College of Law Faculty Weigh in on Leaked Roe v. Wade Opinion

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College of Law faculty members provide insight into the leaked opinion showing Supreme Court justices are working on a decision to overturn Roe v. Wade. Professor Paula Johnson discusses how this will impact other civil rights cases and/or law, while Professor Keith Bybee addresses how the leak happened and what this means looking forward. In an op-ed piece published last week on Common Dreams, Professor Jennifer Breen writes “The ‘Raw Judicial Power’ of Samuel Alito Is an Attack on Dignity, Autonomy, and Progress.”

Each offers insight into what this means in the current political climate and how this decision could further impact existing laws that safeguard civil rights and laws.

Remarks from Professor Paula Johnson:

“My opinion is that the implications and ramifications of overturning Roe are serious and dangerous to women’s lives. Women’s bodily integrity and autonomy will be upended and their healthcare and reproductive decisions even criminalized if this indeed becomes the Court’s final decision. This will especially affect women who are marginalized not just because of gender, but also race, ethnicity, sexuality, gender identity, and poor economic status.”

“As such, the decision further throws the jurisprudence of privacy, liberty, and autonomy into jeopardy as constitutionally protected rights. It would be wrong and shortsighted to think this only involves women’s bodies and lives; it is much more far-ranging than that and has the potential to intrude on the individual lives, families, and relationships of all persons. Not to mention the criminalization of healthcare providers for addressing the medical needs of their patients. These rights should not be subject to the political whims of individual states; women’s access to healthcare and reproductive choice should not depend on where they live.”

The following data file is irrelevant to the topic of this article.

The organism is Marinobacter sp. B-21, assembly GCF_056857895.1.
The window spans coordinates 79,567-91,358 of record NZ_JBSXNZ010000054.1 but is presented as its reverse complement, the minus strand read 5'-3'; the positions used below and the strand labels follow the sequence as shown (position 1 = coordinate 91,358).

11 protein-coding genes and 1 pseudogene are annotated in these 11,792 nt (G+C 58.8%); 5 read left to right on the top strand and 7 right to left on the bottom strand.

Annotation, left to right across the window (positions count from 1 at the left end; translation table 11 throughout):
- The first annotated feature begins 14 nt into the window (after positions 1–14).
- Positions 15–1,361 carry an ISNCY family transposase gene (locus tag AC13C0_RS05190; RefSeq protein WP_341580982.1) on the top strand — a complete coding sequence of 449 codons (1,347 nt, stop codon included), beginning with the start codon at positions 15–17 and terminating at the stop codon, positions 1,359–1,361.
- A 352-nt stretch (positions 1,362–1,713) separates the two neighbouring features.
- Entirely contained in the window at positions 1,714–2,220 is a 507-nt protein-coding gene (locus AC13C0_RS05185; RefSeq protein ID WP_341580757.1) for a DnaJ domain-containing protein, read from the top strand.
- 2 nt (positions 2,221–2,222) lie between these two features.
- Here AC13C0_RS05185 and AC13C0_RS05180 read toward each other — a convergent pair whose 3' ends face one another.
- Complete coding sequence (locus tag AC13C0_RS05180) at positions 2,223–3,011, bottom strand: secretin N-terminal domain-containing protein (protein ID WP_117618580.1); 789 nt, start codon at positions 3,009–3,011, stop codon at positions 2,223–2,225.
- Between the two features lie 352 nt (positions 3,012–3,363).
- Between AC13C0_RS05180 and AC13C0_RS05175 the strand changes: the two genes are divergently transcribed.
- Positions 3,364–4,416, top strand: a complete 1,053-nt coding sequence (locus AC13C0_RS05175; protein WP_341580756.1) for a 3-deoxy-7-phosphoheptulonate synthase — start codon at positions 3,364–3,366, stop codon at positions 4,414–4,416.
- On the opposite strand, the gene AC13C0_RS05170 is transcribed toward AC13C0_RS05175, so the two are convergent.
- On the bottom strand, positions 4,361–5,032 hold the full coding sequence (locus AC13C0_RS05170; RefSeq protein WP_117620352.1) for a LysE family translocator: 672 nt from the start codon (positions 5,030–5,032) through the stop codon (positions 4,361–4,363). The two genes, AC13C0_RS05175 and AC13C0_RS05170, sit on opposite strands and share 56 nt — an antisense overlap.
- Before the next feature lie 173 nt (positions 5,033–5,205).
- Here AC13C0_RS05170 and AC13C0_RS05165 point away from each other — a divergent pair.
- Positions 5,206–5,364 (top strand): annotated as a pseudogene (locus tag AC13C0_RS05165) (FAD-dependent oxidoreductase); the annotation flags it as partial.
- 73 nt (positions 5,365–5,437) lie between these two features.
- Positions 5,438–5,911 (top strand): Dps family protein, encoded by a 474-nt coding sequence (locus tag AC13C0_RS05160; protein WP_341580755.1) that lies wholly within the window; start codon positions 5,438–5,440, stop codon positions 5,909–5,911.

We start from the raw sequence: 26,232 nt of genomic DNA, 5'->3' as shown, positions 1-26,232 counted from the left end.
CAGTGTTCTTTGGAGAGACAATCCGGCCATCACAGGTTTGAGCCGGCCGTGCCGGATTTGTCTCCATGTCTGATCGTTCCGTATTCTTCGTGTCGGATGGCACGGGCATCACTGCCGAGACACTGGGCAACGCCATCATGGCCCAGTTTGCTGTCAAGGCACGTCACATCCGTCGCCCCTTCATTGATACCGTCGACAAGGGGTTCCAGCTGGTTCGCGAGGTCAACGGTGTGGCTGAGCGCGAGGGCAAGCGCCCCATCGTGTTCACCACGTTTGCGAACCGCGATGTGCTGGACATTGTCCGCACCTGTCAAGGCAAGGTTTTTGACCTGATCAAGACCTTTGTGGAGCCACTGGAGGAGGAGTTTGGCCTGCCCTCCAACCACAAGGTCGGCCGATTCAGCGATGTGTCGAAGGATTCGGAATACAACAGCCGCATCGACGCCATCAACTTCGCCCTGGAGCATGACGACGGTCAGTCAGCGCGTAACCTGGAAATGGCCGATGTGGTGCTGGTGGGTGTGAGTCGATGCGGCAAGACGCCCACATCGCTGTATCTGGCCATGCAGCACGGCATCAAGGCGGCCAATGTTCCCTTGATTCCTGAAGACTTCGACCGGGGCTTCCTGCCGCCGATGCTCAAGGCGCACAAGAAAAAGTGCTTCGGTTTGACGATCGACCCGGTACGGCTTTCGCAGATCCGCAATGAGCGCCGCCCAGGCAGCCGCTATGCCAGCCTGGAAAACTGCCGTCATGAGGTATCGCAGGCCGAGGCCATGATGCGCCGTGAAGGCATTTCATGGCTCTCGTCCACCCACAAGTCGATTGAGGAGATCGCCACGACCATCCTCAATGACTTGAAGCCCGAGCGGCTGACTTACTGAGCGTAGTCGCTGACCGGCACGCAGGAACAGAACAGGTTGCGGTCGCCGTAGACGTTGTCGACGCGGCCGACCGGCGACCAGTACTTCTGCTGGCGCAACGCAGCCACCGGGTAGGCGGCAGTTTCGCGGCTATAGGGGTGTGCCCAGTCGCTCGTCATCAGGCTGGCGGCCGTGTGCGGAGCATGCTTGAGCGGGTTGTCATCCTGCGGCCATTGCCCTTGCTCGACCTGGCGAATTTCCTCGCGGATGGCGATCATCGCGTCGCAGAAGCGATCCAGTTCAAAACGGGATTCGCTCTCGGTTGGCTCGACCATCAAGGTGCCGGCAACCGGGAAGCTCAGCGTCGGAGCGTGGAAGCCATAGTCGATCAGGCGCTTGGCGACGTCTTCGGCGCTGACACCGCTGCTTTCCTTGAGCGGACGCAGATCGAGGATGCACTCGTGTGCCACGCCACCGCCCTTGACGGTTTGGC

“Interestingly, we do not know Chief Justice Roberts’ opinion. He has been a proponent of adhering to precedent; it will be interesting to see if he does so in this instance, where so much is at stake for women’s ability to decide the trajectory of their lives without government interference, judgment, or criminalization.”

Remarks from Professor Keith James Bybee

“Although this week’s news of a leaked draft Supreme Court opinion makes the high bench look like a highly partisan body, it was Oliver Wendell Holmes who first broke the news that law is mixed up with politics—and he did so over 100 years ago. Holmes’s insight is widely shared by legal academics of all stripes today and is also evident in decades of public opinion survey data that shows substantial majorities of Americans agreeing that the judicial process is infused with politics.”

“Remarkably, this political view of the judiciary has co-existed with the belief that judges make their decisions on the basis of law and impartial principle. As we look forward, the question is not what people will make of a Court suddenly revealed as political. Instead, the question is whether the long-held half-law, half-politics view of the judiciary will survive.”

“The ‘Raw Judicial Power’ of Samuel Alito Is an Attack on Dignity, Autonomy, and Progress” by Professor Jennifer Breen

“The leak of the U.S. Supreme Court’s draft opinion in the Mississippi abortion ban case has put into authenticated form an announcement that abortion advocates on both sides of the aisle have been predicting for years: stack the Court with Republican-appointed justices and Roe v. Wade will be overturned. The Court’s leaked opinion does just that, holding that both Roe and Casey are now bad law because there is no longer any constitutional right to abortion.”

“The current draft—which will be revised between now and its formal publication, likely in June—tells us a lot about where the Court stands on abortion, of course, but also other constitutional rights and the role of the courts in our constitutional republic.”

“So why does it matter to other constitutional rights that Alito doesn’t think individual liberty includes the right to decide whether to have an abortion? Because the liberty interest protected by the Due Process Clause and the right to privacy it encompasses are also the bases for the Court’s protection of gay marriage, the right to contraception, the right to private consensual sex, and the right to interracial marriage.”